This chapter contains three main sections. In the first, we describe the bilingual person and address such issues as bilingual language behavior, the psycholinguistics and neurolinguistics of bilingualism, as well as the psychology of the bilingual individual. In the second section, we introduce the bicultural person and discuss topics such as bicultural identity and bicultural behavior. Finally, in the last section, we describe the Deaf bilingual and bicultural.
The Bilingual Person
Few areas of linguistics are surrounded by as many misconceptions as is bilingualism. Most people think that bilingualism is a rare phenomenon found only in such countries as Canada, Switzerland, and Belgium and that bilinguals have equal speaking and writing fluency in their languages, have accentless speech, and can interpret and translate without any prior training. The reality is in fact quite different; bilingualism is present in practically every country of the world, in all classes of society and in all age groups; in fact, it has been estimated that half the world's population is bilingual. As for bilinguals themselves, the majority acquired their languages at various points during their lives and are rarely equally fluent in them. Furthermore, few bilinguals are proficient interpreters and translators. (See the following for general overviews of bilingualism: Appel & Muysken, 1987; Baetens-Beardsmore, 1986; Clyne, 1972; Grosjean, 1982; Hakuta, 1986; Haugen, 1969; Romaine, 1989; Weinreich, 1968.)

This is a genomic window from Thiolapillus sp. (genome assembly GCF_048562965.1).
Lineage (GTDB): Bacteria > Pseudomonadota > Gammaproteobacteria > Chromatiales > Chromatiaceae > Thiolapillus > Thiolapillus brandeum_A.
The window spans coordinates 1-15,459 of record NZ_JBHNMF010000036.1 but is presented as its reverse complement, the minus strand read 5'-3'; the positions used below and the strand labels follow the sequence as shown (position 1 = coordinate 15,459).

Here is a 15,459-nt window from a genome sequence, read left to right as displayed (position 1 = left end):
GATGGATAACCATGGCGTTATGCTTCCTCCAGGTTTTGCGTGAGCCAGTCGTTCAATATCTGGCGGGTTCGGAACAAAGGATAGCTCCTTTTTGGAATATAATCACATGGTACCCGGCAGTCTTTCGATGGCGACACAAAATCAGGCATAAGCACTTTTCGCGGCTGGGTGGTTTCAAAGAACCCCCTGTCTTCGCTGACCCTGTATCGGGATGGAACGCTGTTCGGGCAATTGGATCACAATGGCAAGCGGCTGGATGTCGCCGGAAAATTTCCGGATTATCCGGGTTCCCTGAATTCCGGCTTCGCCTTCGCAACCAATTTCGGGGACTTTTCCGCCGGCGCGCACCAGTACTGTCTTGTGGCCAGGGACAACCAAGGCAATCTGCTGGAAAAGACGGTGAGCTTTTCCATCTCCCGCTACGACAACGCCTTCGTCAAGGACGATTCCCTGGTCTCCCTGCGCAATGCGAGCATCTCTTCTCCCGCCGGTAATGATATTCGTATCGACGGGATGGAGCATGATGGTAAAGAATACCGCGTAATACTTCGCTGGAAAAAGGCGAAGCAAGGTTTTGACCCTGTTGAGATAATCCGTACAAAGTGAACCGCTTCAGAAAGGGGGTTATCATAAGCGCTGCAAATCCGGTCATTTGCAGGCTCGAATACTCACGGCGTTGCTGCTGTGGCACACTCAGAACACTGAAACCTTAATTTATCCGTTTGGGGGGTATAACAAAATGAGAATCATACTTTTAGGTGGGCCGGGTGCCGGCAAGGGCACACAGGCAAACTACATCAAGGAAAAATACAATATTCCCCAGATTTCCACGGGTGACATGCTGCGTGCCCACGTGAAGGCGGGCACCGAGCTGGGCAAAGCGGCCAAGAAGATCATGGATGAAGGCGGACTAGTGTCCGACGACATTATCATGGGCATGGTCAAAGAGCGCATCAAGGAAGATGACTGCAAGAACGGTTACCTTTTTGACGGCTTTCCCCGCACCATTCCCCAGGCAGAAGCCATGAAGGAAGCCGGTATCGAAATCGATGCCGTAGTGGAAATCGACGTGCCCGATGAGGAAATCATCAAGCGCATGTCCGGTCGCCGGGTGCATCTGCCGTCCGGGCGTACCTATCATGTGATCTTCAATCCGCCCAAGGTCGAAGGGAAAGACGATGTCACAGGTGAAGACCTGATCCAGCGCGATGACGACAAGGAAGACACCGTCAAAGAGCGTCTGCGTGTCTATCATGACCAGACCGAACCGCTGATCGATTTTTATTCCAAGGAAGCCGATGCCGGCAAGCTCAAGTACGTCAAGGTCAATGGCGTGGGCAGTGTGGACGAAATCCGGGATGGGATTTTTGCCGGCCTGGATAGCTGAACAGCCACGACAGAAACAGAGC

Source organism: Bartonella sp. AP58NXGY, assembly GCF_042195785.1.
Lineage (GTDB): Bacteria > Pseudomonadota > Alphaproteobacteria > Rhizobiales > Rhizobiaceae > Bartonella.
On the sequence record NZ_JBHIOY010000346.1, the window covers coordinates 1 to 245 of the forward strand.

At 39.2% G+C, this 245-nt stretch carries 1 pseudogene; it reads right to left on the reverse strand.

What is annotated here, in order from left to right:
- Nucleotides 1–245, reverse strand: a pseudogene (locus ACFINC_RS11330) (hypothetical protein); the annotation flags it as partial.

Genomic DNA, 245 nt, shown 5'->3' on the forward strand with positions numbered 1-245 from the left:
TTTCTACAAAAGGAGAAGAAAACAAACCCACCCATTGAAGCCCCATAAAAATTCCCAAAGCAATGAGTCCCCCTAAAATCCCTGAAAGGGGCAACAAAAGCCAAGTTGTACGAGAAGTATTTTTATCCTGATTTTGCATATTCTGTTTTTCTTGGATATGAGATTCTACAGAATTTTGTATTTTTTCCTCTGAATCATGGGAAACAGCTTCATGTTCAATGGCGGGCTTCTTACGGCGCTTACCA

In this first section, which is based to a large extent on Grosjean (1982, 1985, 1994), Baetens-Beardsmore (1986), and Haugen (1969), we will describe the many facets of the bilingual person.